Bush Says His Post-9/11 Actions Prevented Further Terrorism

By Dan Eggen
Washington Post Staff Writer
Thursday, December 18, 2008

President Bush took credit yesterday for "keeping America safe" from terrorists since the Sept. 11, 2001, attacks, arguing that his administration had prevented more bloodshed at home through aggressive policies and that such a result should outweigh any second-guessing of his methods.

As he nears his final month in office, Bush told a friendly audience at the U.S. Army War College in Carlisle, Pa., that he took "a deliberate and comprehensive approach" to preventing terrorism that combined military action overseas with strong defensive measures at home.

"While there's room for an honest and healthy debate about the decisions I made -- and there's plenty of debate -- there can be no debate about the results in keeping America safe," Bush said. "Here at home, we've prevented numerous terrorist attacks."

Looking back at Sept. 11, when more than 3,000 people were killed, Bush said that "virtually no one would have predicted that more than seven years would pass without another terrorist attack on our soil."

"It's not a matter of luck," he continued. "It is a tribute to the dedicated men and women who work day and night to defend our great land. It's the result of tough decisions that we began making immediately after September the 11th."

The speech was the latest in a series of appearances aimed at highlighting accomplishments during Bush's tumultuous presidency. It came in the wake of dramatic terrorist incidents overseas recently, including a three-day rampage that killed nearly 200 in Mumbai and the discovery of dynamite planted at a Paris department store.

Bush listed a series of terrorist plots allegedly foiled by U.S. officials since 2001, including some, such as a fanciful plan to destroy the Library Tower in Los Angeles, that counterterrorism officials have called aspirational at best.

Moira Whelan, director of strategy at the private advocacy group National Security Network, said that Bush is "attempting to rewrite history" by ignoring a range of failures in Iraq and Afghanistan and controversies over detention and interrogation policies.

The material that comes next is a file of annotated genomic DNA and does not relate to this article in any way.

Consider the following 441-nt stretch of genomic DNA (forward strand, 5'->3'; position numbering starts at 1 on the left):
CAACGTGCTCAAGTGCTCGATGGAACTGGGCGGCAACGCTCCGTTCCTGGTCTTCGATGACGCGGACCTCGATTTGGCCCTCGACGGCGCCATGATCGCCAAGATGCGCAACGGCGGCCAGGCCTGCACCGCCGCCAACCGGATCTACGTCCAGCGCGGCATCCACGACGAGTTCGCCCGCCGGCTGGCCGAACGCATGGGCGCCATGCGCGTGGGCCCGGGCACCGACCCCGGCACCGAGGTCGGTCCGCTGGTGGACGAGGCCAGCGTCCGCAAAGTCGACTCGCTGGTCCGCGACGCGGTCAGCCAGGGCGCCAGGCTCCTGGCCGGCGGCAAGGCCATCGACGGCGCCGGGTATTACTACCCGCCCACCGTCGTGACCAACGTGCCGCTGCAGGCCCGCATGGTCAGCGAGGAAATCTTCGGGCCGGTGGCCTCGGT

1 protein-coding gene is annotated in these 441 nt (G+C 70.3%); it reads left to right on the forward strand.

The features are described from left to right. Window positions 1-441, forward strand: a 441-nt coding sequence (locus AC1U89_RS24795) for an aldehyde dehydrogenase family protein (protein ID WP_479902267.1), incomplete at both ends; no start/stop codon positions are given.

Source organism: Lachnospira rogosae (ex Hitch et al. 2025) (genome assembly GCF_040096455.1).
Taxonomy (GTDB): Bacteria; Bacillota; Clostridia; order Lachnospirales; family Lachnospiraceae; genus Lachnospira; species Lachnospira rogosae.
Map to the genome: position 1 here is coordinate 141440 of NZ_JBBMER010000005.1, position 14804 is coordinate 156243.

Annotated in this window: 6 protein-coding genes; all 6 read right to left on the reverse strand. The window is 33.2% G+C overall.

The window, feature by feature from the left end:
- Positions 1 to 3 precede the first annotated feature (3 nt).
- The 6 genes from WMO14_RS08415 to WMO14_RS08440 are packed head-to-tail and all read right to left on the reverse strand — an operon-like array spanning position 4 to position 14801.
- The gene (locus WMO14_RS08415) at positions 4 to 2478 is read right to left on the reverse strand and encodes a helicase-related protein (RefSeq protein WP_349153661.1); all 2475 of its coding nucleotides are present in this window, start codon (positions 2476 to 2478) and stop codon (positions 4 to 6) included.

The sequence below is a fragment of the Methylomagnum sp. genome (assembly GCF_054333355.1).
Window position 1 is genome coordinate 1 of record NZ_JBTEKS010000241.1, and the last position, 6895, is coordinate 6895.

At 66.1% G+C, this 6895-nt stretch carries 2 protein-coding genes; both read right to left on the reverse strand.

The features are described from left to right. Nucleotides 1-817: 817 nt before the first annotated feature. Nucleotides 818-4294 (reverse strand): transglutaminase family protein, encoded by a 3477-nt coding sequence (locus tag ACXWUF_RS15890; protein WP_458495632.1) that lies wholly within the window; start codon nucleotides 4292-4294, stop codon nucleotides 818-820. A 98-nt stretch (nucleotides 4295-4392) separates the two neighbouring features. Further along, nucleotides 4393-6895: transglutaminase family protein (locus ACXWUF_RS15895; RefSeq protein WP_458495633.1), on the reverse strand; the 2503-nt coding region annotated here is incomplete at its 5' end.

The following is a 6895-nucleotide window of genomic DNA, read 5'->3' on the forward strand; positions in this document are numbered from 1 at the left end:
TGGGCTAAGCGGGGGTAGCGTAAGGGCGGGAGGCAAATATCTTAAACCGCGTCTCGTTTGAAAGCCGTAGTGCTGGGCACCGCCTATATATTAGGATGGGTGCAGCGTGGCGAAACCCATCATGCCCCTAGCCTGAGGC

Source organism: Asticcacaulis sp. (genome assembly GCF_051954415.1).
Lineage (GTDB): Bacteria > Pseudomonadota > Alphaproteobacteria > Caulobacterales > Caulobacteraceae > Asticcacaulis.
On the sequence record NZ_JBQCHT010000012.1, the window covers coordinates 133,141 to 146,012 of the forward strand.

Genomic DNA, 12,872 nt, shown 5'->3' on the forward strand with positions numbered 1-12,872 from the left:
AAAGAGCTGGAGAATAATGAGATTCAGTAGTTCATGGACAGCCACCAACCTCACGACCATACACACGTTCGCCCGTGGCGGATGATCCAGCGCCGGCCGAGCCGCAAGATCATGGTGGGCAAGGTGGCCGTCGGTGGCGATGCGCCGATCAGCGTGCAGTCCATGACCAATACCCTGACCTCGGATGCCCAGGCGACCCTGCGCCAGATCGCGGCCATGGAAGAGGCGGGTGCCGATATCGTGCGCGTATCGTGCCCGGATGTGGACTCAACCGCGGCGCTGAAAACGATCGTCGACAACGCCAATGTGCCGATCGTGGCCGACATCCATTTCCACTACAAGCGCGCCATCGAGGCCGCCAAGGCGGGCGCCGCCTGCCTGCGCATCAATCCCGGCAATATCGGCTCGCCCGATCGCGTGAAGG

"The men and women who have been working to protect this country from terrorism deserve enormous credit," Whelan said. "But to then claim that we are as safe as we need to be from terrorism and that we have George Bush to thank for it is a step too far."

Bush made a rare reference to Osama bin Laden, the fugitive al-Qaeda leader who has eluded capture by U.S. forces for the past seven years. "We have delivered a devastating blow to al-Qaeda in the land Osama bin Laden once called the central battleground in the war on terror," Bush said of Iraq.

The president focused on the defeat of the Taliban and the holding of elections in Afghanistan, making no mention of the rapidly deteriorating security situation there. Bush made unannounced visits to Afghanistan and Iraq over the weekend.

In Washington, Bush homeland security adviser Kenneth L. Wainstein also highlighted the administration's counterterrorism efforts when he sat down with reporters. Wainstein cited the USA Patriot Act, intelligence and homeland security reorganizations, and the removal of legal barriers to cooperation between intelligence and law enforcement agents as important steps.

Wainstein noted that al-Qaeda or its followers have often struck within days or months of political transfers, including the World Trade Center bombing in February 1993; the Sept. 11, 2001, attacks; and the Madrid train bombings in March 2004.

"The people that I've been working with [on President-elect Barack Obama's transition team] recognize that the terrorist threat is real," Wainstein said. "Based on my discussions with them, they recognize it takes intense and sustained focus."

Staff writer Spencer S. Hsu contributed to this report.

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